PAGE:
Harleysville, Pa. (April 15, 2003) -- Based on a recent survey of 1,028 Americans, conducted in March 2003 by The Natural Marketing Institute (NMI), 45% of U.S. consumers indicate that they have increased needs for vitamins, minerals, and dietary supplements. This percentage is up from 41% in October 2002. Based on the current challenges and overall category stagnation, these consumer attitudes may indicate a precursor for the future revival of vitamins, minerals, herbals, and dietary supplements.
Demographically, these indicators are even higher for middle-aged Americans 36-55 years old (with 53% stating increased needs for supplements) and for women (52%). With regards to income, polarization is evident with higher than average interest in both the “less than $50,000” income group and the “more than $75,000” group. Geographically, Americans in the central portions of the U.S. are more likely to state the increased need for supplements compared to those living on the coasts.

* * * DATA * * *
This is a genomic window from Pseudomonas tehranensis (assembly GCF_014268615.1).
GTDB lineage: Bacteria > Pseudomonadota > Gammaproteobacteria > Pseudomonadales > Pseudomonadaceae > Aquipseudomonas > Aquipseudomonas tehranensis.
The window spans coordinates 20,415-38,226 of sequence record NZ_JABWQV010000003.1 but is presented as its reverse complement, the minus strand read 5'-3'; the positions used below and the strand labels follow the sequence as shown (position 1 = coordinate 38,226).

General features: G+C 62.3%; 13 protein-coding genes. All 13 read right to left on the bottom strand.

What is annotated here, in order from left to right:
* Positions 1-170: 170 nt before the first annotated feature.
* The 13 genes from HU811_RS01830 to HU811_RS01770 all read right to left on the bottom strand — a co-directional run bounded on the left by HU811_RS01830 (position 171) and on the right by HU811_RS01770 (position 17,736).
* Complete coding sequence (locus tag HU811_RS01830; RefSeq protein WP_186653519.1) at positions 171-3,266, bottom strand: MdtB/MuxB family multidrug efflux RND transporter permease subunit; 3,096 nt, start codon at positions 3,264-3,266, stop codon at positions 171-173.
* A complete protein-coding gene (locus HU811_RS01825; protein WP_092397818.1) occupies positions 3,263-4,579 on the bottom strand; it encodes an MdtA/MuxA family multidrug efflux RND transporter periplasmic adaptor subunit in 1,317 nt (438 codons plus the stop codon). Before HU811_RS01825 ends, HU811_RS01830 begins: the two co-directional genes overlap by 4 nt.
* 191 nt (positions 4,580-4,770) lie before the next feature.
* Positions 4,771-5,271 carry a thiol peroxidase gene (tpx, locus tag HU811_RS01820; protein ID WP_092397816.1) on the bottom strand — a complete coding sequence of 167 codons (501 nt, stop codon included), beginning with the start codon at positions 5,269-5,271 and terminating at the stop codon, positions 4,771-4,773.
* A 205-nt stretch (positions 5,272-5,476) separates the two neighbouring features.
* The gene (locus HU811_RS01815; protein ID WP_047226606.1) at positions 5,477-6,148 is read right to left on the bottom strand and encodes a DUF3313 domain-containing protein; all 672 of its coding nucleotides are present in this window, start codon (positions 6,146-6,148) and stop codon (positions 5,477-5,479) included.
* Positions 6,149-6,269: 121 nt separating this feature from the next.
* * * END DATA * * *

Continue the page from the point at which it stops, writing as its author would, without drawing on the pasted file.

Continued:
“These increased needs are the result of several factors; one being increased stress from World political and economic situations,” states Maryellen Molyneaux, NMI president. “There are significant opportunities for the dissemination of science-based supplement information that would help consumers, such as that available from the Dietary Supplement Information Bureau at www.supplementinfo.org,” states Molyneaux.
The data from the survey of 1,000+ U.S. households was generated from NMI's proprietary consumer research vehicle, HealthBeat Interactive™ (HBI) --- based on a strategic alliance with Harris Interactive. To learn more about how you can customize your own proprietary questions, contact Steve French, NMI Managing Partner, at 215-713-5300 (ext. 214) or via e-mail to [email protected] or visit www.NMIsolutions.com for more information.